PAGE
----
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Reflections on SCONUL Access Philip Payne Director of Library & Media Services Birkbeck, University of London.

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Presentation on theme: "Reflections on SCONUL Access Philip Payne Director of Library & Media Services Birkbeck, University of London."— Presentation transcript:

1 Reflections on SCONUL Access Philip Payne Director of Library & Media Services Birkbeck, University of London


3 Work of the SCONUL Task & Finish Group on Access Issues Established November 2010 Membership – Philip Payne (Birkbeck, University of London) – Helen Workman (Oxford Brookes) – Liz Jolly (Teesside) – Mary Nixon (until January 2012) – Matthew Brooke (RHUL) (from October 2011)

4 Areas covered by the T&F Group SCONUL Access Impact of the changing HE landscape on SCONUL Access Review levels of take-up of SCONUL Access (patterns, “hot spots”) Views of SCONUL members on the scheme

5 Areas covered by the T&F Group Access to electronic resources Extent to which walk-in access is provided Barriers to providing walk-in access How those who provide walk-in access have gone about it Recommendations on how wider provision of walk-in access can facilitated

6 Areas covered by the T&F Group Cross sectoral collaboration How SCONUL can support, sustain, and develop cross sectoral collaboration on library access

7 How the T&F Group went about the work Focus groups with SCONUL Directors Breakout groups at SCONUL Access Contacts meeting Survey of SCONUL Directors Survey of SCONUL Access Contacts Focus groups with users (and others) in Cardiff, Glasgow, Liverpool and London Survey of SCONUL Access users

8 Conclusions SCONUL Access Contacts 78 responses Generally working well, warm praise for management of scheme Greatest area of discontent was the slowness of the development of the web site Improved defaulters’ procedures Other: walk-in access, improved marketing, better statistics

9 Conclusions SCONUL Directors 70 responses High levels of satisfaction with scheme Value of scheme being diminished through lack of access to e-resources Enlightened self-interest is a major driver to opening up access Strategic issues

10 Some strategic issues identified by Directors Resource pressures Tension between collaboration and co-operation Scope for more cross-sectoral collaboration Working with new providers and new partnerships Greater focus on shared services Role of the Library in the student journey Widening participation Access to e-resources

11 Conclusions SCONUL Access Users 3800 responses to survey 11 focus groups Birkbeck, University of London University of Cardiff Cardiff Metropolitan University University of Glamorgan Glasgow Caledonian University Glasgow School of Art Kings College London University of Liverpool Liverpool Hope University Liverpool John Moores University University of Westminster Work conducted by Sero Consulting

12 What users said about the scheme “Overall the SCONUL Access [scheme] has provided me a gateway to further my studies. It’s a brilliant scheme.” “Keep providing this service! In this time of dwindling resources, access will become more necessary” “…it has been vital in helping me complete my PhD”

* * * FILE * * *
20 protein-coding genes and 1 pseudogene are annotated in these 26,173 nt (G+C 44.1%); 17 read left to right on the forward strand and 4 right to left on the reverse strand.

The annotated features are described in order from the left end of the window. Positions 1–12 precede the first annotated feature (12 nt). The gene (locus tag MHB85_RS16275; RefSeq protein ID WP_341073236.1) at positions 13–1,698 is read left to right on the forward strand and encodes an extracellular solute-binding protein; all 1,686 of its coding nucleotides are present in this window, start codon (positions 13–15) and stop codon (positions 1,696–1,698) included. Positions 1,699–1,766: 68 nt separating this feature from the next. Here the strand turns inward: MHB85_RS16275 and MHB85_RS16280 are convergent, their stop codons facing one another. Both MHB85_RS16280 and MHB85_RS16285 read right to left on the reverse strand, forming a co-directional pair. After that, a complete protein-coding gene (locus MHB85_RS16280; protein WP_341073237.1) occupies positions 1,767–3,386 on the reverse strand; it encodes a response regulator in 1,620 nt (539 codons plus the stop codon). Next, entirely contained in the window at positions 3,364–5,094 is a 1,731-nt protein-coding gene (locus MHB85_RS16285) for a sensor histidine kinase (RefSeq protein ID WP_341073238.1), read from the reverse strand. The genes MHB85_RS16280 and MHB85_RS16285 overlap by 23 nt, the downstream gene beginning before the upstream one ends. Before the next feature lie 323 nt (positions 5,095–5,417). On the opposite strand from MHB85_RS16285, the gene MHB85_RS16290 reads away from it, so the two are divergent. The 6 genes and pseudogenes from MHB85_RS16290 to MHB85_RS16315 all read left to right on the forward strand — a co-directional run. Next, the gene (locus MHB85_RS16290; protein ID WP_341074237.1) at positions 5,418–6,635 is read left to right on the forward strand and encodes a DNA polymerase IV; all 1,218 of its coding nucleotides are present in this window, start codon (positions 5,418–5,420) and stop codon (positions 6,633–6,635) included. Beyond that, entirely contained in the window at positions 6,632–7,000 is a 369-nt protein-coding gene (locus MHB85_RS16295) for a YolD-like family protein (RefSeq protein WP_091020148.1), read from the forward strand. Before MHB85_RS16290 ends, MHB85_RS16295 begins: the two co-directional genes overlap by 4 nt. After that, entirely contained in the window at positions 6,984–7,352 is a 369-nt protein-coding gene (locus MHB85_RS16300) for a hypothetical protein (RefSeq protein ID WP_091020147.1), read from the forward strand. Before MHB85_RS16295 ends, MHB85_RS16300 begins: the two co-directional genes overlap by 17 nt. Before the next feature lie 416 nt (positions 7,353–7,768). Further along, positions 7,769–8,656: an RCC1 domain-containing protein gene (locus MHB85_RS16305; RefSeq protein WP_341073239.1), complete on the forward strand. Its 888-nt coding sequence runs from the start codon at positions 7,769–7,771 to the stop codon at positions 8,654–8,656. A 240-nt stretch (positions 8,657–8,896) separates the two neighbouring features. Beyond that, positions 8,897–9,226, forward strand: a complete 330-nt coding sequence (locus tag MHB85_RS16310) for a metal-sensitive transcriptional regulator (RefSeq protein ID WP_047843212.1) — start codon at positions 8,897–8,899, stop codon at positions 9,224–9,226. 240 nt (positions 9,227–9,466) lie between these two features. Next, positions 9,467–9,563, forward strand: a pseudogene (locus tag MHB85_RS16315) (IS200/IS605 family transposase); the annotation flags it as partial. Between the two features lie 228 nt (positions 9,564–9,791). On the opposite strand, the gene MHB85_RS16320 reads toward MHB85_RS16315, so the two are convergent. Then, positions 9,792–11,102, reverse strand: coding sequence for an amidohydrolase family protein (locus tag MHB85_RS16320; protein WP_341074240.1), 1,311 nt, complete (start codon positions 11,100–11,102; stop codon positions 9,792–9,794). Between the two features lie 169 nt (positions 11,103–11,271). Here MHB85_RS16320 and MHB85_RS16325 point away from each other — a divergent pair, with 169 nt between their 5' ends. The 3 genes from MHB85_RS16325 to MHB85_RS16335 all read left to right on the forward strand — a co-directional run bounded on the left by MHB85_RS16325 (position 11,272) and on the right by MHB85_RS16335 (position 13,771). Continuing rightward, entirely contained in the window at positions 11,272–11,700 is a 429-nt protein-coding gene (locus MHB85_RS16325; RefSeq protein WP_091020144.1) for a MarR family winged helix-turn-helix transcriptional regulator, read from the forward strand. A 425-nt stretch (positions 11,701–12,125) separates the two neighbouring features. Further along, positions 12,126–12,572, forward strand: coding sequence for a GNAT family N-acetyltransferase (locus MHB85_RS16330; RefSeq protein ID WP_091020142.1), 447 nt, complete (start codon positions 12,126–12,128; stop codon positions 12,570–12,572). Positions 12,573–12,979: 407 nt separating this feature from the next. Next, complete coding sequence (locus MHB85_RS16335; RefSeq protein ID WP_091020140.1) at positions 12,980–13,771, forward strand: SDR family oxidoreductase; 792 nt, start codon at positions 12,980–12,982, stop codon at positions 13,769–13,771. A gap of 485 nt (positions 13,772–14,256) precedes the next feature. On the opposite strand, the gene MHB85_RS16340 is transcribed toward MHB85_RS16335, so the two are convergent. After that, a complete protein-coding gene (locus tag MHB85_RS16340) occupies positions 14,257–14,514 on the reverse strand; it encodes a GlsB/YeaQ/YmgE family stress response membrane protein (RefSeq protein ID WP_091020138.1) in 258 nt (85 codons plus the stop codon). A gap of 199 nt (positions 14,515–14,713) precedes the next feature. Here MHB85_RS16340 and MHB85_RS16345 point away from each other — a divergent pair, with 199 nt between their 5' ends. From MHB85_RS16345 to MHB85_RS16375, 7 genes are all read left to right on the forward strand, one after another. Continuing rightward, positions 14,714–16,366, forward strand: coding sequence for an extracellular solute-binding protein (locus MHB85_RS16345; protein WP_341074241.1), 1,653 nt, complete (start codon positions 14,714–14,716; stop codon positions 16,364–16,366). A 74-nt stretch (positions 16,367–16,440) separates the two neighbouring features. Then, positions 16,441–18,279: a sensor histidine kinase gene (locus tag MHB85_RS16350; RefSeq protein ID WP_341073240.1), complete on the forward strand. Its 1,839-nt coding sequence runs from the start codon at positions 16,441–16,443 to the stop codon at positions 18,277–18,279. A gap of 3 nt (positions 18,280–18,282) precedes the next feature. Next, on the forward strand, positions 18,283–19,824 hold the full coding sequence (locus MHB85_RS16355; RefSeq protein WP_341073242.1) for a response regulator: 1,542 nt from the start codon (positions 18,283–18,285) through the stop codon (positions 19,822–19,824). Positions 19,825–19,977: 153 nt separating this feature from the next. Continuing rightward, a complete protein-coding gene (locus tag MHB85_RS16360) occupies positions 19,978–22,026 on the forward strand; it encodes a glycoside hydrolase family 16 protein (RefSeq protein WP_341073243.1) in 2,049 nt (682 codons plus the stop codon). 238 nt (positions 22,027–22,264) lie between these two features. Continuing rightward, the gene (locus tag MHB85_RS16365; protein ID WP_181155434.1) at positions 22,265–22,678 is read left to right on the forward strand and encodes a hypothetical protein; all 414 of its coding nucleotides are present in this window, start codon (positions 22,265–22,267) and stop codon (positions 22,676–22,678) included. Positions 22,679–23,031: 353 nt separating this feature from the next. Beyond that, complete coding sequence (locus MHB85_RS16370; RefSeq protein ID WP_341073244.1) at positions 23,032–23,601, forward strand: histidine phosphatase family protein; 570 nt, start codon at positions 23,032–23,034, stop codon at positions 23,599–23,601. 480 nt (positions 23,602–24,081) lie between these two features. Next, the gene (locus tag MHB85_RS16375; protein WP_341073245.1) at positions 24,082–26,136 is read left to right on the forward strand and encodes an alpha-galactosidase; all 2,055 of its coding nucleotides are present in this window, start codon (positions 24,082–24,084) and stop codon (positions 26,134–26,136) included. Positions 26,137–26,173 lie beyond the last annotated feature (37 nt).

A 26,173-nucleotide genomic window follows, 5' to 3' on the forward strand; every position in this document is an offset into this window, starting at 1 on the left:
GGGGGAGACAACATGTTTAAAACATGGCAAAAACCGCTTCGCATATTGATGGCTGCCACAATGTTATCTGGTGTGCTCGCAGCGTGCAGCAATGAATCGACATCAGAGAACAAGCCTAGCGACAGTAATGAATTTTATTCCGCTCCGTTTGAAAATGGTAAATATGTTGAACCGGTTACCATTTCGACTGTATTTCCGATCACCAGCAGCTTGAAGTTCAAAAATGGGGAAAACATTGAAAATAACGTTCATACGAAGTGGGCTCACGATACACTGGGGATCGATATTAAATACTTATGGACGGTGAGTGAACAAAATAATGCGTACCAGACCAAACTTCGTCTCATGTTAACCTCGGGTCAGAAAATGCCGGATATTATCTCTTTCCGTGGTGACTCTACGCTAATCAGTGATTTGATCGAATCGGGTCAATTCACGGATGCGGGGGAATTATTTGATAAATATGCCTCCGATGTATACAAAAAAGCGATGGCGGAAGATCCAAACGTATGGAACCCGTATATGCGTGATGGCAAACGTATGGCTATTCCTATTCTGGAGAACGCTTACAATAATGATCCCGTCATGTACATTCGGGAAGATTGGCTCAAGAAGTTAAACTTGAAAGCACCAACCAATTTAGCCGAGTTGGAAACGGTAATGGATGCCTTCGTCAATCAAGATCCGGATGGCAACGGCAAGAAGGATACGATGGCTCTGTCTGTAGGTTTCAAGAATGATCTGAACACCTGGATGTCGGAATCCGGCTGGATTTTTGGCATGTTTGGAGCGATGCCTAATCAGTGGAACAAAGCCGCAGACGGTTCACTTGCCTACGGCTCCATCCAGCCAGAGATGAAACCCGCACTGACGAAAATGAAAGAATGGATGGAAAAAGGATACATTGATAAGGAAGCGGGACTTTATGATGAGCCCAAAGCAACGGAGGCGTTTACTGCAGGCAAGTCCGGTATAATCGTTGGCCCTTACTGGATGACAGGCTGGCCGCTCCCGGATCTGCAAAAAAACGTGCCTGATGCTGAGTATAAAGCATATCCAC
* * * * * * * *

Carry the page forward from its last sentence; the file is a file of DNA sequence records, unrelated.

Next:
13 Subject differences Greater engagement in using other libraries by arts and humanities students 57% taught postgraduates in arts and humanities reported that inability to access other libraries would impede their studies (compared with 36% amongst STM students)

14 Value to distance learners Distance learners and part-time students expressed strong recognition of the scheme Distance learners more likely to use other libraries (including public libraries)

15 UK differences Respondents in Scotland were: – more likely to hold a SCONUL Access card – more likely to have visited other libraries (including public libraries) – More likely to consider lack of access an impediment to research or their studies No other UK differences

16 What SCONUL Access users would like Would have liked to know about the scheme earlier More upfront information on what they can expect at a destination library Better onsite information, informed staff, and a welcoming approach Access to electronic resources (and IT) A single SCONUL Access card

17 Where now? WATER project (Walk-in Access To E- Resources) [with M25 Consortium] Case studies/guidelines/summary of findings on walk-in access from Directors’ survey Community events Collaboration with other walk-in access developments (SCURL, WHELF) Encouraging SCONUL libraries to implement walk-in access

18 Other recommendations Registration/workflows via the SCONUL web site. Standard upfront information on the SCONUL web site. Single “SCONUL card” Cross library flows Library staff training Possible changes to eligibility Accessibility Guidance/advocacy statement

19 Some concluding thoughts SCONUL Access has been a huge success Take-up has grown consistently Appreciated by users and by libraries Importance of scheme to research and students’ learning Delivers mutual benefit through a shared service Based on principles but also pragmatism Need to continue to evolve and to link with other shared services initiatives Challenges in the new HE environment Role of SCONUL Access in an increasingly electronic environment

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